Category Archives: fraudulent fraud squad

“Shasta supervisor renews unproven claims of voter fraud as he sets town hall on hand counts”

Rarely do you see an elected official claim his own election was tainted by fraud. You can see the elected official concede he did not win a free and fair election around 3:14:15, here. Perhaps a quo warranto action is coming….

Redding Record Searchlight:

Pressed once again to explain his distrust of Dominion voting machines when the same machines were used to tally votes in his election victory nearly three years ago, Shasta County Supervisor Patrick Jones said at Tuesday’s board meeting that there was fraud in his race.

. . .

But when a resident during Tuesday’s public comment period asked Jones, and Supervisors Kevin Crye and Chris Kelstrom if their own victories constituted a free and fair election, Crye and Kelstrom didn’t answer. All three voted to ditch Dominion.

Jones, however, spoke up.

“It was not with me and I can prove it,” Jones said as some chuckling and clapping rang out in the chamber. “So, in 2020 on my race, if you take a look at the statistics and analyze that race, you will see the Mesa, Colorado, ‘pattern of fraud’ existed in my race. Explain it to me.”

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Johnson County, Kansas sheriff’s election probe results so far? 1 case, no criminal charges

Records request from the Shawnee Mission Post:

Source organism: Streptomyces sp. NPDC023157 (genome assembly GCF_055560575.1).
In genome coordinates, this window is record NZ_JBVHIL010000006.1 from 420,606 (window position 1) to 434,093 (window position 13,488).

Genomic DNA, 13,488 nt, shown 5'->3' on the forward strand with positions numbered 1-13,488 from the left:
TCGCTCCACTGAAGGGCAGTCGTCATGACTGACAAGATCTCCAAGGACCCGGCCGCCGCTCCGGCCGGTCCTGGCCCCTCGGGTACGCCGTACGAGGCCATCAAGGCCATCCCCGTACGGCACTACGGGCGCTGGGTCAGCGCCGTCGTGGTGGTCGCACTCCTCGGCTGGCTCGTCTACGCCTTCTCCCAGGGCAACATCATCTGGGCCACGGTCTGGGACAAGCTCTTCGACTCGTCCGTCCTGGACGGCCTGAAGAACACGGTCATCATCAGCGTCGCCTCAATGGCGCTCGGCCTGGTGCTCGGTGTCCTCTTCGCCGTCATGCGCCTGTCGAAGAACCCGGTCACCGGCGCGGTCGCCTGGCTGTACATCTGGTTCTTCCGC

Earlier this spring, Johnson County Sheriff Calvin Hayden painted a distressing picture of the county’s elections during a hearing before a Kansas Senate committee.

According to his testimony, there had been more than 15 statutory violations of election laws his office had turned over to the district attorney that were awaiting action. There had been no criminal penalties for most of those violations so far, he said, but crime mapping went “all the way to China.”

Hayden has been investigating Johnson County election results for over a year but has so far largely failed to produce any evidence publicly to back up complaints he says he’s hearing from residents that there was widespread voter fraud in 2020 and 2021, frequently saying he can’t because of the ongoing investigation.

Following Hayden’s testimony in March, the Post sought public records related to the 15 violations Hayden referenced to lawmakers.

That open records request produced a single case that has been referred to District Attorney Steve Howe. And for that one case, Howe told the Post there was no evidence to support bringing criminal charges.

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“Former Giuliani employee alleges sexual assault and harassment in $10 million lawsuit” (and includes details about 2020 election litigation)

Politico has the background on the sexual harassment lawsuit. But the complaint also includes a couple of specific allegations about the 2020 election and litigation strategies around it.